There has been so much said recently about the ball tampering trio of Steve Smith, Dave Warner and Cameron Bancroft. In particular the rhetoric has recently focused on whether or not their bans should be lifted in light of the damning findings of the independent Cricket Australia review.
Some have implied that CA’s cultural problems are at least partly to blame for these three players’ actions.
I find that a little hard to swallow. In fact, I can’t really see how any of the findings regarding the culture of CA as a whole could in any way detract from the decisions these players made.
From my amateur reading of the findings one thing stands out immediately – it’s an organisational review.
Yet, in real terms, where the players sit within the organisation is well removed from the corporate culture. Players are not sitting in boardrooms having egotistical arguments over the way to move forward or make selections.
They are busy being guided by – first and foremost – coaching staff. Their focus is to win matches.
The review clearly shows that winning was king among the values CA held to in the past few years. If winning was king, it seems respect for the spirit of the game was dunce. And that is unquestionably a problem.
But to assert that Warner and Smith acted the way they did because their employer had a less than ideal culture is simply a cop out.
I’m just gobsmacked by the number of former players who’ve, on the back of this review, come out in support of the banned players and called for their immediate reinstatement.
Ignoring how undeniably underdone these players will be, I feel bringing them back before their full bans have been served would only make things worse for CA.
In the end, it’s a question of what’s right and wrong. And, whether we expect these players to have known the difference.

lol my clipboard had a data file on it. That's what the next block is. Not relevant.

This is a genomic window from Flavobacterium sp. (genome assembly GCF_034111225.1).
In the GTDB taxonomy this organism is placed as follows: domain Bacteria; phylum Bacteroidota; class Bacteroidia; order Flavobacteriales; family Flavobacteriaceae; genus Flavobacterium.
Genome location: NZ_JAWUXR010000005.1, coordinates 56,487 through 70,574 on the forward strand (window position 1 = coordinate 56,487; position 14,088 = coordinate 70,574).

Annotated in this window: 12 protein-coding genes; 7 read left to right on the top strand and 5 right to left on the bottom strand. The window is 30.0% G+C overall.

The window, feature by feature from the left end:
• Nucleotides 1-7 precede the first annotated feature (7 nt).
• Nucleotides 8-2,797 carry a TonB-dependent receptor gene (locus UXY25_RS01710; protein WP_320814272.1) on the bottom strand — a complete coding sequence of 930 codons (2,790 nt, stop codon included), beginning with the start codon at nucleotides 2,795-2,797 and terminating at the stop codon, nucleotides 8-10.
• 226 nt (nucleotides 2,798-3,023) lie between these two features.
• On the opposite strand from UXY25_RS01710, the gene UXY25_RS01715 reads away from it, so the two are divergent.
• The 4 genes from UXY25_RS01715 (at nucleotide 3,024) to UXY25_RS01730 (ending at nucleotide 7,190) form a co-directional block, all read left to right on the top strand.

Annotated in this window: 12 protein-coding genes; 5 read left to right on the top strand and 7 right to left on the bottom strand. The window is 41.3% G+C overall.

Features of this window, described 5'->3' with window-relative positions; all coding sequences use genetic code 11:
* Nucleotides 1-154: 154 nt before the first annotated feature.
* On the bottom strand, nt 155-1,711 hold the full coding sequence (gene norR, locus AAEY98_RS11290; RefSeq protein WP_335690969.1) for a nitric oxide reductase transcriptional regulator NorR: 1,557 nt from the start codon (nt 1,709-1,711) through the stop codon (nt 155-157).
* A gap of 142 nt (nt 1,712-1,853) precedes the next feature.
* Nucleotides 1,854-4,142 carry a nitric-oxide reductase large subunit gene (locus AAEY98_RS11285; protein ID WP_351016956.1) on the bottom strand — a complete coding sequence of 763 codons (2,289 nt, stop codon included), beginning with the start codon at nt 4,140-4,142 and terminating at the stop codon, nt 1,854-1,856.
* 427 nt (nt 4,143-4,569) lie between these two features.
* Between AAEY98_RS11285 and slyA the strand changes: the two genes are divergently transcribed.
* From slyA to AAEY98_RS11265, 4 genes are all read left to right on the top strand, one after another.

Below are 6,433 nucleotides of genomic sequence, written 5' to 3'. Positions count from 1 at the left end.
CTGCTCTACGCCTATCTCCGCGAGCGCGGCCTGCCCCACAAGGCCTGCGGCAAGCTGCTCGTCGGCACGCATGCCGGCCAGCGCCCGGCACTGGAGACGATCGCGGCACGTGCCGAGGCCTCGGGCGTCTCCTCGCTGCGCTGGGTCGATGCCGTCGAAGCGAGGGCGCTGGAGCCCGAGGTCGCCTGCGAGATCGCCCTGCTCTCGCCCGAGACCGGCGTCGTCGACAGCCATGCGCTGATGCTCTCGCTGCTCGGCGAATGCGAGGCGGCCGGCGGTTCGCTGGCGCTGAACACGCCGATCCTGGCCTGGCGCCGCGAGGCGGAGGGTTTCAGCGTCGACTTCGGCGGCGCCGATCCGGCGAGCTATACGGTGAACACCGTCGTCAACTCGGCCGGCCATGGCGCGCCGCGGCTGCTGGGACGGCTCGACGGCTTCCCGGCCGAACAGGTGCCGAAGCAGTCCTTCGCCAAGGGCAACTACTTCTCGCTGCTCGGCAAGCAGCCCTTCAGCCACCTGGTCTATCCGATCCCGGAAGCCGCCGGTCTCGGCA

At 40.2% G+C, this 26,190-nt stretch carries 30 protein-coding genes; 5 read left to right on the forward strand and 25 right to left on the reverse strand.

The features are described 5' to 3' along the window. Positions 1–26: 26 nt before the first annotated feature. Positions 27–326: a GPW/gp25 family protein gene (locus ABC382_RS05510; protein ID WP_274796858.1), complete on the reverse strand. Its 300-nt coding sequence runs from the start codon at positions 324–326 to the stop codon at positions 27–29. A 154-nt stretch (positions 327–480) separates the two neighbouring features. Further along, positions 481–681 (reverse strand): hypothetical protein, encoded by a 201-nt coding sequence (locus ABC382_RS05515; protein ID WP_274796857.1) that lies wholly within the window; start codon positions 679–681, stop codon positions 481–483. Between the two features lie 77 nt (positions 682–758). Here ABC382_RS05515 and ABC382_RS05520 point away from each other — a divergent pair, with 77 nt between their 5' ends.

If you are randomly drug tested at your workplace and offer up a positive result, you can’t blame the possibly quite toxic culture for your actions.
Or at least, you can’t expect that doing so will reverse your firing. A court wouldn’t accept, ‘my boss made me do it’ as an excuse for drug possession. Thus, these players shouldn’t be handed an excuse that mitigates their extremely poor decision making.
I accept the findings of the review and I, like all cricket fans, hope that the issues therein are rectified in a timely manner. But that doesn’t change the fact that these players had a choice to make and they chose wrong over right.
It’s important to know why they did that, which we now do – at least in part. But to shorten their sanctions is simply sending the wrong message. To young cricketers, to amateur cricketers, and to those tasked with turning the CA ship around.
Should they, once they’ve served the bans, be welcomed back and given a chance to once again push for selection? Absolutely. But not at the expense of sending the right message. No one should ever be beyond redemption – but there’s a reason time off for good behaviour was thrown out of the justice system in this country.
Because it doesn’t work. Do the crime, do the time. Then pick yourself up, improve and rebuild. That’s what we should want from these players and CA at large.
In time it may even be appropriate to praise them for the way in which they’ve done that.
But handing them a cop out at this stage fixes nothing. It changes nothing. And it would be a terrible example of an opportunity for change gone begging.
I think Rod Marsh illustrated my point for me quite well on ABC News Breakfast when he said that we should lift the bans and bring the players back for the India test series because we wouldn’t win without them. And there was me thinking a win-at-any-cost culture was what we were trying to change…